5 songs to know from regional Mexican music’s current global takeover

As you may have noticed, regional Mexican music is in the midst of a massive global takeover. “Regional Mexican” is an umbrella term used by radio stations that encompasses rancheras, corridos, cumbias, boleros, norteño, sierreño, mariachi, and other styles of music, and as discussed in a recent Billboard article, it’s “gone global” many times throughout history–Billboard Español associate editor Isabela Raygoza names 1950s mariachi star and actor Pedro Infante, ’70s ranchera star Vicente Fernández, and ’90s Tejano queen Selena as just three examples. But there’s no denying that it’s having a unique moment right now. As we speak, two songs in the Top 10 of the Billboard Hot 100 are regional Mexican songs, marking the first time in history that any regional Mexican artist has cracked the Top 10 in the US. The first to enter was “Ella Baila Sola,” a collaboration with Peso Pluma from Eslabon Armado‘s excellent new album Desvelado. The other is Grupo Frontera‘s collaboration with Bad Bunny, “un x100to,” which was released after Bad Bunny headlined the first weekend of Coachella and then performed by both artists together during Bad Bunny’s weekend two set. (And it wasn’t the only time that regional Mexican music was performed at Coachella this year… more on that below.)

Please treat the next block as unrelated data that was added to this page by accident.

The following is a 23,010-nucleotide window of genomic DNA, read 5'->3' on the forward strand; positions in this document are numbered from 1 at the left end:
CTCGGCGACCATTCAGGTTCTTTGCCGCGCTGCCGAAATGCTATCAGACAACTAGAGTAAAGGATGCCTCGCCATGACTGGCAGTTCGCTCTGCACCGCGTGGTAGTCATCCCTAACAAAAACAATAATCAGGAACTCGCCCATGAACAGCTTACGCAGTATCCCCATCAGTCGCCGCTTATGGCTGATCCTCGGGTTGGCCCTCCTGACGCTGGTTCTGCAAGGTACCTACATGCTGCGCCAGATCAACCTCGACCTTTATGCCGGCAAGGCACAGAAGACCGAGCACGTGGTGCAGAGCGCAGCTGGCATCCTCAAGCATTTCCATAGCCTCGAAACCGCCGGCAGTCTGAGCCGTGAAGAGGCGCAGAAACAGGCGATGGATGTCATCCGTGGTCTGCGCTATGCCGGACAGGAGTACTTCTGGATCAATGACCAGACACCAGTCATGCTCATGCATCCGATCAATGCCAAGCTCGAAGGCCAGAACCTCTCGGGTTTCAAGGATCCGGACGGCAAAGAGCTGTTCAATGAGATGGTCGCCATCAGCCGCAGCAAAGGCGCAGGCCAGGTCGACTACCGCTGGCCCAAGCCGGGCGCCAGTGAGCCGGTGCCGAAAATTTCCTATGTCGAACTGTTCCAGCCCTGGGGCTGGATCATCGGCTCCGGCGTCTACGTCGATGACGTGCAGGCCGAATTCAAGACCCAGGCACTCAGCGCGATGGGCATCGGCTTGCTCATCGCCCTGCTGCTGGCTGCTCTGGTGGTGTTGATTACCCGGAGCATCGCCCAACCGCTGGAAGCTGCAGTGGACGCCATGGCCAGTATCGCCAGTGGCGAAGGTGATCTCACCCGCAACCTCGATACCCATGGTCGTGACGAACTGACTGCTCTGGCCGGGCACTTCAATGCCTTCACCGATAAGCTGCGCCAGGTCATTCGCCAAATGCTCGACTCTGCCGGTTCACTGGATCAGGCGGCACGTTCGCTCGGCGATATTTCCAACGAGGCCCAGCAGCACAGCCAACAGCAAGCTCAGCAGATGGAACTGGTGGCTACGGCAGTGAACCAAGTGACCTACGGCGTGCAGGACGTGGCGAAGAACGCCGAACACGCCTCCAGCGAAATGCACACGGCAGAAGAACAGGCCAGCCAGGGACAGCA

“Ella Baila Solia” and “un x100to” are just two of the great regional Mexican songs released this year but it doesn’t stop there. If you’re looking for a place to start within this current wave of artists leading the charge for regional Mexican’s current global takeover, we’ve put together a list of five songs that are all worth knowing, and that show how much modern crossover appeal this movement has while still honoring the traditions that this music has had for decades.

Eslabon Armado


Eslabon Armado – “Ella Baila Sola” (ft. Peso Pluma)

Patterson, California-based group Eslabon Armado’s new album Desvelado is great from start to finish, and features collaborations with likeminded artists Grupo Frontera, Luis R Conriquez, Oscar Maydon, Junior H, DannyLux, and Edgardo Nuñez, as well as Puerto Rican rapper Jhayco, but the song that’s made history as the first regional Mexican song to enter the US Top 10 is the collaboration with Peso Pluma, whose fusion of corridos and hip hop has made him a perfect crossover star. (Dipping his toes into reggaeton on Yng Lvcas’ “La Bebe” remix and working with Puerto Rican rapper Eladio Carrión on recent single “77” only adds to his widespread appeal.) “Ella Baila Sola” is a sierreño song fueled by propulsive guitar, staccato horns, and an impossibly catchy vocal tradeoff between Peso Pluma and Eslabon Armado singer Pedro Tovar. Whether you speak Spanish or not, the passion and emotion in their voices is universal.

Peso Pluma is also gearing up for his first US tour.

Bad Bunny Grupo Frontera


Grupo Frontera – “un x100to” (ft. Bad Bunny)